1 2 3 4 5 6 7 8 9 10 11 12 13 14 15 16 17 18 19 20 21 22 23 24 25 26 27 28 29 30 31 32 33 34 35 Vol II Introduction 40 41 42 43 44 45 46 47 48 49 50 51 52 53 54 55 56 57 58 59 60 61 62 63 64 65 66 Alexander's Works
Here begins a series of prophecies (chap. xiii-xxiii) against certain foreign powers, from the enmity of which Israel had been more or less a sufferer. The first in the series is a memorable prophecy of the fall of the Babylonian empire and the destruction of Babylon itself (chap xiii, xiv). The Medes are expressly named as the instruments of its subjection, and the prophecy contains several other remarkable coincidences with history both sacred and profane. Hence it was justly regarded by the older writers, both Jews and Christians, as an extraordinary instance of prophetic foresight. The great majority of Christian writers understand these chapters as a specific prophecy of the downfall of the Babylonian empire occasioned by the conquests of the Medes and Persians. To this event there are repeated unequivocal allusions. There are some points, however, in which the coincidence of prophecy and history, on this hypothesis, is not so clear. This is especially the case with respect to the total destruction and annihilation of the city itself, which was brought about by a gradual process through a course of ages. The true solution of this difficulty is that the prediction is generic, not specific; that it is not a detailed account of one event exclusively, but a prophetic picture of the fall of Babylon considered as a whole, some of the traits being taken from the first and some from the last stage of the fatal process, while others are indefinite or common to all. The same idea may be otherwise expressed by saying, that the king of Babylon, whose fall is here predicted, is neither Nebuchadnezzar nor Belshazzar, but the kings of Babylon collectively, or rather an ideal king of Babylon, in whom the character and fate of the whole empire are concentrated. Some of the terms applied to him may therefore be literally true of one king, some of another, some individually of none, although descriptive of the whole. This hypothesis, while it removes all discrepancies, still retains the wonderful coincidences of the prophecy with history, and makes them more remarkable by scattering them through so vast a field. It is universally admitted that the thirteenth chapter, and the greater part if not the whole of the fourteenth, constitute a single prophecy. The division of the chapters is, however, not a wrong one. Both parts relate to the destruction of Babylon, setting out from God's decree and winding up with the threatening of total desolation. Ch. xiv is therefore not a mere continuation of ch. xiii, but a repetition of the same matter in another form. The difference of form is chiefly this, that while ch. xiii is more historical in its arrangement, ch. xiv is dramatic or at least poetical. Another point of difference is that in ch. xiii the downfall of Babylon is represented rather as an act of divine vengeance, in ch. xiv as a means of deliverance to Israel, the denunciations of divine wrath being there clothed in the form of a triumphant song to be sung by Israel when Babylon is fallen. The downfall of Babylon, as a great antitheocratic power, an opponent and persecutor of the ancient church, affords a type or emblem of the destiny of all opposing powers under the New Testament; and in consequence of this analogy, the Apocalyptic prophecies apply the name Babylon to the Antichristian power. But these Apocalyptic prophecies are new ones, not interpretations of the one before us.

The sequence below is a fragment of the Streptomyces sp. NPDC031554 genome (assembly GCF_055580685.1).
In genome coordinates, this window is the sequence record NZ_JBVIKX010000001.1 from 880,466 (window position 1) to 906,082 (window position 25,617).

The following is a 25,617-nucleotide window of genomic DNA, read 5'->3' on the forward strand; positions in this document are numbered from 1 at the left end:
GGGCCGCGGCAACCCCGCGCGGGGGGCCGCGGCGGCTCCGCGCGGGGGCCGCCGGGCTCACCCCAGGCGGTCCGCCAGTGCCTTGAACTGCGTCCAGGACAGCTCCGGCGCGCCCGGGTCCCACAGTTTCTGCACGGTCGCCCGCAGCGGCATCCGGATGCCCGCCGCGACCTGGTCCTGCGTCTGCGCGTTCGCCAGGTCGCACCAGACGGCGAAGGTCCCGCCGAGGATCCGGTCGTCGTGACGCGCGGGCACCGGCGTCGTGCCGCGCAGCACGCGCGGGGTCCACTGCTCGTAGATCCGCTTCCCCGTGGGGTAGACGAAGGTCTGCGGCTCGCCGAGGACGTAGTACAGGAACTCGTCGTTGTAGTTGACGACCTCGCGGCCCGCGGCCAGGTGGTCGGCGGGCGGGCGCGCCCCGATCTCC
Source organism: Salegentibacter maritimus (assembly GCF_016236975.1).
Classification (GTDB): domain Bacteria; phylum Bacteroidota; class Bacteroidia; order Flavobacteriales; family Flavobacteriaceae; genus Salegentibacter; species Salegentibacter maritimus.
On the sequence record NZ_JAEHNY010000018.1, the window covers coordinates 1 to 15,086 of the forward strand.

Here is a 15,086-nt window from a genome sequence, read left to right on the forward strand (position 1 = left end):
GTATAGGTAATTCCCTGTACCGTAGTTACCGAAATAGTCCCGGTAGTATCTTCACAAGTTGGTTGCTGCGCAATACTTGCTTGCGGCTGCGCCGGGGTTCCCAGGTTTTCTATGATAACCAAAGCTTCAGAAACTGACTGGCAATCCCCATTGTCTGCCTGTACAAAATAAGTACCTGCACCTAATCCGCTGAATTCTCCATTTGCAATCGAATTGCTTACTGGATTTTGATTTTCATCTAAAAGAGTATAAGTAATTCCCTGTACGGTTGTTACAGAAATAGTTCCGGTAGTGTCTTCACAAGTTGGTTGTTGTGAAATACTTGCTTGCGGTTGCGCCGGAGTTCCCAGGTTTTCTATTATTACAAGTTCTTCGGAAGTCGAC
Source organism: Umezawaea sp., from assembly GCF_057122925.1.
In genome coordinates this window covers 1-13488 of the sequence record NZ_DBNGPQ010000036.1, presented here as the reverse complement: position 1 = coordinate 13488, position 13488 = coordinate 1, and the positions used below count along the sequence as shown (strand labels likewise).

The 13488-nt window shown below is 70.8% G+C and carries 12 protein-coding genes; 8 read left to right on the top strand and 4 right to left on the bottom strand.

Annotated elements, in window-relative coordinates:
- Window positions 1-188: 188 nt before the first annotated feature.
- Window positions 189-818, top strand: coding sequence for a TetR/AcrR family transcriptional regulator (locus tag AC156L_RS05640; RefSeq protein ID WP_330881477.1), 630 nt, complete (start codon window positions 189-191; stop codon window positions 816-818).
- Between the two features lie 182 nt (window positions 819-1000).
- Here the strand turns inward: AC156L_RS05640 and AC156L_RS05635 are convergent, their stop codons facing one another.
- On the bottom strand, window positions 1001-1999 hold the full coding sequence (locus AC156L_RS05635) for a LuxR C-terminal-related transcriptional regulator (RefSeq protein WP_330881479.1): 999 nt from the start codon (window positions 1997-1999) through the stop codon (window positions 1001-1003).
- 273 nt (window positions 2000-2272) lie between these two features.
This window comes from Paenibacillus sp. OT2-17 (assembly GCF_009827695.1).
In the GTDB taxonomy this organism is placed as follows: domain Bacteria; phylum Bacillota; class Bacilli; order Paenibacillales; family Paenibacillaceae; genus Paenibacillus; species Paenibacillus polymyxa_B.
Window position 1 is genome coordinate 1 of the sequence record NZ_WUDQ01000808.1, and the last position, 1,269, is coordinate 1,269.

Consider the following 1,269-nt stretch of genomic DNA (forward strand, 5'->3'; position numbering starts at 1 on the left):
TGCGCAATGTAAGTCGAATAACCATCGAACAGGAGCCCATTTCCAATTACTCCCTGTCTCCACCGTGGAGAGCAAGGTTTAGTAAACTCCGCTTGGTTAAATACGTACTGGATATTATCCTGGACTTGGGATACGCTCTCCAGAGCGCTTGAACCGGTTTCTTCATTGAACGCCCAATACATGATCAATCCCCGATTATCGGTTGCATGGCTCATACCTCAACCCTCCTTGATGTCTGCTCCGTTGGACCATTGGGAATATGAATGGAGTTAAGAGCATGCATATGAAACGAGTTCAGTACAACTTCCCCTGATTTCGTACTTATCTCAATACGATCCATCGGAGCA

title, the prophecy opens with a summons to the chosen instruments of
God's righteous judgments upon Babylon,
who are described as mustered by the Lord himself, and then appearing,
to the terror and amazement of the Babylonians, who are unable to
resist their doom, vs 1-9. The great catastrophe is then described in a
series of beautiful figures, as an extinction of the heavenly bodies,
and a general commotion in the frame of nature, explained by the
prophet himself to mean a fearful visitation of Jehovah, making men
more rare than gold, dispersing the strangers resident at Babylon, and
subjecting the inhabitants to the worst inflictions at the hands of the
Medes, who are expressly mentioned as the instruments of the divine
vengeance, and described as indifferent to gain and relentless in their